Health  

Pesticides lowering sperm counts, doubling rates of testicular cancer

Drinking more than one sugary beverage a day reduces a woman’s chance of having a live birth after IVF by 16 percent, a Harvard University, United States (U.S.), study found.

* Women who consume more than one sugary drink daily while undergoing IVF cut their chances of conceiving

Declining sperm counts and doubling rates of testicular cancer could be a ticking time bomb for the human race, a leading scientist claims.

Sperm counts have halved in the western world over the past four decades, which, alongside rising testicular tumours, could be behind plummeting fertility rates and couples’ increasing dependency on In Vitro fertilization (IVF), according to Prof. Niels Skakkebaek from the University of Copenhagen, Denmark.

Hormone-disrupting pesticides sprayed onto everyday food may be too blame as the changes are occurring too rapidly for genetics to be at fault, he adds. Skakkebaek said: “Alterations in our genome cannot explain the observations as changes have occurred over just a couple of generations.

“Modern lifestyles are associated with increased exposure to various endocrine-disrupting chemicals such as pesticides that may be harmful to humans even though exposure to individual chemicals is low.”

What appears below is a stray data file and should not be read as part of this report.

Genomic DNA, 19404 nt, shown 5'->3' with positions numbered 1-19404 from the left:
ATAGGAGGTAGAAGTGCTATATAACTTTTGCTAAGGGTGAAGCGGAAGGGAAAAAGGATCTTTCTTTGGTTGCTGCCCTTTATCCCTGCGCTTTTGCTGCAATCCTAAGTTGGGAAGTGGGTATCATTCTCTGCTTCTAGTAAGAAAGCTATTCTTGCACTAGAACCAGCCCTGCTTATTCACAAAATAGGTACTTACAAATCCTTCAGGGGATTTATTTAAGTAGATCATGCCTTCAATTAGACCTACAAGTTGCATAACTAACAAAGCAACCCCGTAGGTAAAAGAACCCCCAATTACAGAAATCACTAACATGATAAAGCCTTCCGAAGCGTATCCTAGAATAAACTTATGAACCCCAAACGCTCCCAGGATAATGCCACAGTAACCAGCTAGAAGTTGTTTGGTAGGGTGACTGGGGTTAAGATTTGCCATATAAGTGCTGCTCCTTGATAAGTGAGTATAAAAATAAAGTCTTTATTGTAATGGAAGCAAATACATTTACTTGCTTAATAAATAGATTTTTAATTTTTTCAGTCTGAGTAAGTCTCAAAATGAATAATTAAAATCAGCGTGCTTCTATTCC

Skakkebaek said: “What could be causing such disturbing trends? The short answer is that we do not know. “However, data suggesting that the incidence of testicular cancer has more than doubled in recent decades leaves little doubt that we should look into environmental causes, including lifestyle effects.

“Alterations in our genome cannot explain the observations as changes have occurred over just a couple of generations. “Environmental exposures can come through food, water, skin, and work and home environments.”

He said: “Both wildlife research and experimental studies suggest that modern lifestyles are associated with increased exposure to various endocrine-disrupting chemicals such as pesticides that together may be harmful to wildlife and humans even though exposure to individual chemicals is low.

“However, little has been done to explore their potential effects on semen quality and testicular cancer.” Skakkebaek’s comments appear in the British Medical Journal.
Also, a new research revealed that women who consume sugary drinks while having IVF cut their chances of conceiving.

Drinking more than one sugary beverage a day reduces a woman’s chance of having a live birth after IVF by 16 percent, a Harvard University, United States (U.S.), study found.

Having just one sugary drink a day lowers the chance of successful IVF by 12 percent, the research adds. Sugary drinks also reduce the number and maturity of a woman’s ovarian cells, as well as lowering the amount of high-quality embryos, the study found.

The findings were published in the journal Fertility and Sterility. Previous research suggests sugar stimulates the release of stress hormones that affect the health of the reproductive system. Eggs and embryos may also fail to thrive in high blood glucose environments.



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